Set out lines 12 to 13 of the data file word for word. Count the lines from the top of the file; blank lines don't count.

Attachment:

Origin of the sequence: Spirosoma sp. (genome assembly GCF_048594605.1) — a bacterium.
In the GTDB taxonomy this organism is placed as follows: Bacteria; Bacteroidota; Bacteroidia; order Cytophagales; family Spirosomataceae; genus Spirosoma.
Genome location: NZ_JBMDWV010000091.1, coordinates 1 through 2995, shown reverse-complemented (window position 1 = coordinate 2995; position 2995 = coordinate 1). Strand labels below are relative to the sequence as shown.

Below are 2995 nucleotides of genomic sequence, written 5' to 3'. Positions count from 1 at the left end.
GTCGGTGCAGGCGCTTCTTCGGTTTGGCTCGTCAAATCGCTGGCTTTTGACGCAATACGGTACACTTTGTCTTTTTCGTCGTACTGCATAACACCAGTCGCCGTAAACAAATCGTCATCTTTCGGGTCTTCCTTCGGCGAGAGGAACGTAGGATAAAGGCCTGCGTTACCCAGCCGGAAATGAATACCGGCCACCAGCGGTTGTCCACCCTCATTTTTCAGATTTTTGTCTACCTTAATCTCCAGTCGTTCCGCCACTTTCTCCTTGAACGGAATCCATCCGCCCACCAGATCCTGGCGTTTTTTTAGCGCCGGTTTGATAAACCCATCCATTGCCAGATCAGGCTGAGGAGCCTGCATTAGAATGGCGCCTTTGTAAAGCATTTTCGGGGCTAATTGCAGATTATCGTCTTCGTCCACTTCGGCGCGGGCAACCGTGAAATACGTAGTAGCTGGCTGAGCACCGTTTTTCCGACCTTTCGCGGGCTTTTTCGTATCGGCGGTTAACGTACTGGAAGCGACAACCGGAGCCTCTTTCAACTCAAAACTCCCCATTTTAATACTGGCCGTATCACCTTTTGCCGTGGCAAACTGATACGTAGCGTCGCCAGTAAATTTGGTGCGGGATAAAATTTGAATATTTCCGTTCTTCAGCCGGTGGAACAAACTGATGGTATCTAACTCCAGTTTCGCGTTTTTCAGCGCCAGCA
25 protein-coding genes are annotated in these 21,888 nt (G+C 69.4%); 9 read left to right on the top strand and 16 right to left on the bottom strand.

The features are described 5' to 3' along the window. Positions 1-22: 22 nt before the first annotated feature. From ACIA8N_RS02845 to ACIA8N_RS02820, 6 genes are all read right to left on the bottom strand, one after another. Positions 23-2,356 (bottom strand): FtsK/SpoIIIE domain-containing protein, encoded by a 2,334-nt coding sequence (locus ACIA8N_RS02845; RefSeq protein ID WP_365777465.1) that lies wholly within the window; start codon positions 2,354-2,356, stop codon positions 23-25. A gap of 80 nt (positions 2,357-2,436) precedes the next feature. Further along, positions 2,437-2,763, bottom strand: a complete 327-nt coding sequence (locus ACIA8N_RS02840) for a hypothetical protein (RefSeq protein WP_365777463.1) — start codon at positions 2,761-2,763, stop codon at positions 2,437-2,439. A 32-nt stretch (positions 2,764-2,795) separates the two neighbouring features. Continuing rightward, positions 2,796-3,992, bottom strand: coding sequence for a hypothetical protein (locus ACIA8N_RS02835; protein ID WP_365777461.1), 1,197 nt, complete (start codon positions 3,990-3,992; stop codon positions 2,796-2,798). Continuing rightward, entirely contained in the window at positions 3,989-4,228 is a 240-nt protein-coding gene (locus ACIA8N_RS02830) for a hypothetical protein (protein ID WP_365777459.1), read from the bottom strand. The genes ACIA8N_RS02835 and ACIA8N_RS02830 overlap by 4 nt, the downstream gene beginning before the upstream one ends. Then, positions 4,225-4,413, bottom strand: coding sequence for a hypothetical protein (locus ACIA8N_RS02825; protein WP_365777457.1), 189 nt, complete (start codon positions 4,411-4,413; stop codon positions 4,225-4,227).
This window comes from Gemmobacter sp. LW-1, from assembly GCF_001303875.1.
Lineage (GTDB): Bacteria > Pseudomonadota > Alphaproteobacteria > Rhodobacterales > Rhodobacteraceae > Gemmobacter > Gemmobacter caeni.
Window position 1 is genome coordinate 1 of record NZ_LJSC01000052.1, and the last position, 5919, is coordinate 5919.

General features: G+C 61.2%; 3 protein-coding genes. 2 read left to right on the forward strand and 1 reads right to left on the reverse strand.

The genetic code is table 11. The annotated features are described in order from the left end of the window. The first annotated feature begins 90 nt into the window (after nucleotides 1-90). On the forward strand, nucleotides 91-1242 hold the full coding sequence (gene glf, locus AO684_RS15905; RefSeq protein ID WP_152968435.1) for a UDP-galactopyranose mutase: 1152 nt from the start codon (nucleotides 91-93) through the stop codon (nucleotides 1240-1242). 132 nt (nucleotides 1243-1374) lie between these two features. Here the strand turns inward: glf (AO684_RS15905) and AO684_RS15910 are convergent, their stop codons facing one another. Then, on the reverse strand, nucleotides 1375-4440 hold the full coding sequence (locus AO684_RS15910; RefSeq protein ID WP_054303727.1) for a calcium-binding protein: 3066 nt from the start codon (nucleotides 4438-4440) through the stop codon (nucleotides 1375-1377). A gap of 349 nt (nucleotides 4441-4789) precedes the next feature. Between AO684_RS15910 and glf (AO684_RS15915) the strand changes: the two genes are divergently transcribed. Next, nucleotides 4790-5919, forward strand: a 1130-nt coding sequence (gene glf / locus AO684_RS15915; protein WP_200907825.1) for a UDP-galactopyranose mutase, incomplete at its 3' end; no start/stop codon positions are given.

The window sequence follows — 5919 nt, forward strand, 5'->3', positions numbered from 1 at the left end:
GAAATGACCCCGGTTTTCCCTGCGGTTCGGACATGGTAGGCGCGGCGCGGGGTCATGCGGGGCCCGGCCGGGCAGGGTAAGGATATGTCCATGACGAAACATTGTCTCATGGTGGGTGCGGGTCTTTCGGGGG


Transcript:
The genetic code is table 11. The annotated features are described in order from the left end of the window. The first annotated feature begins 90 nt into the window (after nucleotides 1-90). On the forward strand, nucleotides 91-1242 hold the full coding sequence (gene glf, locus AO684_RS15905; RefSeq protein ID WP_152968435.1) for a UDP-galactopyranose mutase: 1152 nt from the start codon (nucleotides 91-93) through the stop codon (nucleotides 1240-1242). 132 nt (nucleotides 1243-1374) lie between these two features. Here the strand turns inward: glf (AO684_RS15905) and AO684_RS15910 are convergent, their stop codons facing one another. Then, on the reverse strand, nucleotides 1375-4440 hold the full coding sequence (locus AO684_RS15910; RefSeq protein ID WP_054303727.1) for a calcium-binding protein: 3066 nt from the start codon (nucleotides 4438-4440) through the stop codon (nucleotides 1375-1377). A gap of 349 nt (nucleotides 4441-4789) precedes the next feature. Between AO684_RS15910 and glf (AO684_RS15915) the strand changes: the two genes are divergently transcribed. Next, nucleotides 4790-5919, forward strand: a 1130-nt coding sequence (gene glf / locus AO684_RS15915; protein WP_200907825.1) for a UDP-galactopyranose mutase, incomplete at its 3' end; no start/stop codon positions are given.

The window sequence follows — 5919 nt, forward strand, 5'->3', positions numbered from 1 at the left end: